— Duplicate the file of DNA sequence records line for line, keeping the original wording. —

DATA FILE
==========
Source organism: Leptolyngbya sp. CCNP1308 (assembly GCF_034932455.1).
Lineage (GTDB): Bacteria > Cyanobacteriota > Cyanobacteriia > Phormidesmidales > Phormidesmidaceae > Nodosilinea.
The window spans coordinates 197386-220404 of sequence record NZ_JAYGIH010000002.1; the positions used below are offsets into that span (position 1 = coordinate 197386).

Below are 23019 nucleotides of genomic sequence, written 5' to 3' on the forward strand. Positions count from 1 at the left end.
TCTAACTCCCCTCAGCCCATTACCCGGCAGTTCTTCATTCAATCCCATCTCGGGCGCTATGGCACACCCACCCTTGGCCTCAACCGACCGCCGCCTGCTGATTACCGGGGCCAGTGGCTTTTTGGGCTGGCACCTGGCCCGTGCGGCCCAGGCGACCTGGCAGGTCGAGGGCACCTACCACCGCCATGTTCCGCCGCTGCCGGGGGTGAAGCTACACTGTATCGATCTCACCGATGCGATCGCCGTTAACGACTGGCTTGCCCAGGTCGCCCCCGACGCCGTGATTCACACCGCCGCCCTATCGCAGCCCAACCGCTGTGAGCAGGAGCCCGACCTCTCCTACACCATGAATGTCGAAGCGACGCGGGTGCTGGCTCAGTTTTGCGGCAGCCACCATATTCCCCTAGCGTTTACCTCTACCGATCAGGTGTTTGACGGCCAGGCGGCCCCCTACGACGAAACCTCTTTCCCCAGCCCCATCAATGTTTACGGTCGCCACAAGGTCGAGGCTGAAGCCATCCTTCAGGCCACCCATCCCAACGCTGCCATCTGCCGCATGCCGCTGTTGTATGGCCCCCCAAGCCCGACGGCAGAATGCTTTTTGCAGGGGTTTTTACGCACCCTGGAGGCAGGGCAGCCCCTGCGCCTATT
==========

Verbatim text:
Source organism: Leptolyngbya sp. CCNP1308 (assembly GCF_034932455.1).
Lineage (GTDB): Bacteria > Cyanobacteriota > Cyanobacteriia > Phormidesmidales > Phormidesmidaceae > Nodosilinea.
The window spans coordinates 197386-220404 of sequence record NZ_JAYGIH010000002.1; the positions used below are offsets into that span (position 1 = coordinate 197386).

Below are 23019 nucleotides of genomic sequence, written 5' to 3' on the forward strand. Positions count from 1 at the left end.
TCTAACTCCCCTCAGCCCATTACCCGGCAGTTCTTCATTCAATCCCATCTCGGGCGCTATGGCACACCCACCCTTGGCCTCAACCGACCGCCGCCTGCTGATTACCGGGGCCAGTGGCTTTTTGGGCTGGCACCTGGCCCGTGCGGCCCAGGCGACCTGGCAGGTCGAGGGCACCTACCACCGCCATGTTCCGCCGCTGCCGGGGGTGAAGCTACACTGTATCGATCTCACCGATGCGATCGCCGTTAACGACTGGCTTGCCCAGGTCGCCCCCGACGCCGTGATTCACACCGCCGCCCTATCGCAGCCCAACCGCTGTGAGCAGGAGCCCGACCTCTCCTACACCATGAATGTCGAAGCGACGCGGGTGCTGGCTCAGTTTTGCGGCAGCCACCATATTCCCCTAGCGTTTACCTCTACCGATCAGGTGTTTGACGGCCAGGCGGCCCCCTACGACGAAACCTCTTTCCCCAGCCCCATCAATGTTTACGGTCGCCACAAGGTCGAGGCTGAAGCCATCCTTCAGGCCACCCATCCCAACGCTGCCATCTGCCGCATGCCGCTGTTGTATGGCCCCCCAAGCCCGACGGCAGAATGCTTTTTGCAGGGGTTTTTACGCACCCTGGAGGCAGGGCAGCCCCTGCGCCTATT